The role of carbon in a changing Arctic

Paper: Freshening of the western Arctic negates anthropogenic carbon uptake potential

Authors: R.J. Woosley and F.J. Millero

Journal: Limnology and Oceanography

As human generated emissions of carbon dioxide continue to increase, scientists seek to understand the potential for ‘sinks’, or places that the excess CO2 can move in the global carbon cycle, to take up and store some of the increased emissions. Understanding how these carbon sinks may react to increasing global emissions helps to better predict both the rate of atmospheric increase in the future and the potential response of global ecosystems, including major sinks in forests and oceans.

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What’s in the Water?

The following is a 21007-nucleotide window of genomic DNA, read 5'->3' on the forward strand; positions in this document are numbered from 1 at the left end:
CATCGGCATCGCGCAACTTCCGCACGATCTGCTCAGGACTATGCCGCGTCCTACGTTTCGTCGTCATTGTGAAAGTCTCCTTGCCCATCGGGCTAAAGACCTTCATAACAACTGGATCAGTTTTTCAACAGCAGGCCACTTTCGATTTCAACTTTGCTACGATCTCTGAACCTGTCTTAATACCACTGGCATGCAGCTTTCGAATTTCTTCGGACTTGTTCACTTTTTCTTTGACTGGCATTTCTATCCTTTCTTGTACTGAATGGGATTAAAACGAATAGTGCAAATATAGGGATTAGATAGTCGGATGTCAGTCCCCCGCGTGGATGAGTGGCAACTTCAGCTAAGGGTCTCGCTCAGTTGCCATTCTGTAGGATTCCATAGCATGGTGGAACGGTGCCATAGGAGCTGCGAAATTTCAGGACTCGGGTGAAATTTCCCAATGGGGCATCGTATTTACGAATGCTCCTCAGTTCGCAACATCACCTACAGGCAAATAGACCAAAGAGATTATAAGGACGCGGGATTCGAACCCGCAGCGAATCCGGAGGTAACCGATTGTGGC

Paper: Contemporary limnology of the rapidly changing glacierized
watershed of the world’s largest
High Arctic lake

Authors: K. A. St. Pierre, V. L. St. Louis, I. Lehnherr, S. L. Schiff, D. C. G. Muir , A. J. Poulain, J. P. Smol, C. Talbot, M. Ma, D. L. Findlay, W. J. Findlay, S. E . Arnott, Alex S . Gardner

As glaciers recede in the arctic, the increase in meltwater may significantly impact downstream ecosystems. Glacial ice can hold thousands of years’ worth of dust, nutrients, and other materials that are released during melting. As the rate of melt increases with a warming climate, the release has the potential to increase nutrient flows and sediment loads, alter pH, and impact other physical, chemical, and biological aspects of downstream watersheds. These changes could negatively impact water clarity and ecosystem function in lakes, rivers, and the ocean.

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